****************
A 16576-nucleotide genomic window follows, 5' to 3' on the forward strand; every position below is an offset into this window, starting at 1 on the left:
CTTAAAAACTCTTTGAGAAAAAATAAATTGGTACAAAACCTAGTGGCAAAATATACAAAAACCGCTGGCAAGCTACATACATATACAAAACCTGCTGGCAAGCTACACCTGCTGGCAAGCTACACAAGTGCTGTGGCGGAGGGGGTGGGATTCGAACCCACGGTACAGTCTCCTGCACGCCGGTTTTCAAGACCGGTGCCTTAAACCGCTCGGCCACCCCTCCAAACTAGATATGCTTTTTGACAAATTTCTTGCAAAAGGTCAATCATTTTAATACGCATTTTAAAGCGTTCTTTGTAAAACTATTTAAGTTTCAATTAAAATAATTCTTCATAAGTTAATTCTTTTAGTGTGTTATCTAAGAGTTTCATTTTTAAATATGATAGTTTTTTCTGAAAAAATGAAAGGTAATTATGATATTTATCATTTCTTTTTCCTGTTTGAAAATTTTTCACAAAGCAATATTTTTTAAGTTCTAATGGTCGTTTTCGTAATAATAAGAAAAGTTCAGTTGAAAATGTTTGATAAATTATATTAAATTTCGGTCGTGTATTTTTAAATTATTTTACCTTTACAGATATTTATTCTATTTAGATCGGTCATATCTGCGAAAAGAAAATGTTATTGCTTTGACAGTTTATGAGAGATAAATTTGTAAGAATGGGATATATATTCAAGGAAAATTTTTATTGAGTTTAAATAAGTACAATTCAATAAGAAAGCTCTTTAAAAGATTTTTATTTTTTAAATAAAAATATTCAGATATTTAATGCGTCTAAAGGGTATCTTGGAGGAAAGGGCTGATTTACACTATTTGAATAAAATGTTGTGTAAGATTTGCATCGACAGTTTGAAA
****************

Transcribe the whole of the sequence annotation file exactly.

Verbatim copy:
A 16576-nucleotide genomic window follows, 5' to 3' on the forward strand; every position below is an offset into this window, starting at 1 on the left:
CTTAAAAACTCTTTGAGAAAAAATAAATTGGTACAAAACCTAGTGGCAAAATATACAAAAACCGCTGGCAAGCTACATACATATACAAAACCTGCTGGCAAGCTACACCTGCTGGCAAGCTACACAAGTGCTGTGGCGGAGGGGGTGGGATTCGAACCCACGGTACAGTCTCCTGCACGCCGGTTTTCAAGACCGGTGCCTTAAACCGCTCGGCCACCCCTCCAAACTAGATATGCTTTTTGACAAATTTCTTGCAAAAGGTCAATCATTTTAATACGCATTTTAAAGCGTTCTTTGTAAAACTATTTAAGTTTCAATTAAAATAATTCTTCATAAGTTAATTCTTTTAGTGTGTTATCTAAGAGTTTCATTTTTAAATATGATAGTTTTTTCTGAAAAAATGAAAGGTAATTATGATATTTATCATTTCTTTTTCCTGTTTGAAAATTTTTCACAAAGCAATATTTTTTAAGTTCTAATGGTCGTTTTCGTAATAATAAGAAAAGTTCAGTTGAAAATGTTTGATAAATTATATTAAATTTCGGTCGTGTATTTTTAAATTATTTTACCTTTACAGATATTTATTCTATTTAGATCGGTCATATCTGCGAAAAGAAAATGTTATTGCTTTGACAGTTTATGAGAGATAAATTTGTAAGAATGGGATATATATTCAAGGAAAATTTTTATTGAGTTTAAATAAGTACAATTCAATAAGAAAGCTCTTTAAAAGATTTTTATTTTTTAAATAAAAATATTCAGATATTTAATGCGTCTAAAGGGTATCTTGGAGGAAAGGGCTGATTTACACTATTTGAATAAAATGTTGTGTAAGATTTGCATCGACAGTTTGAAA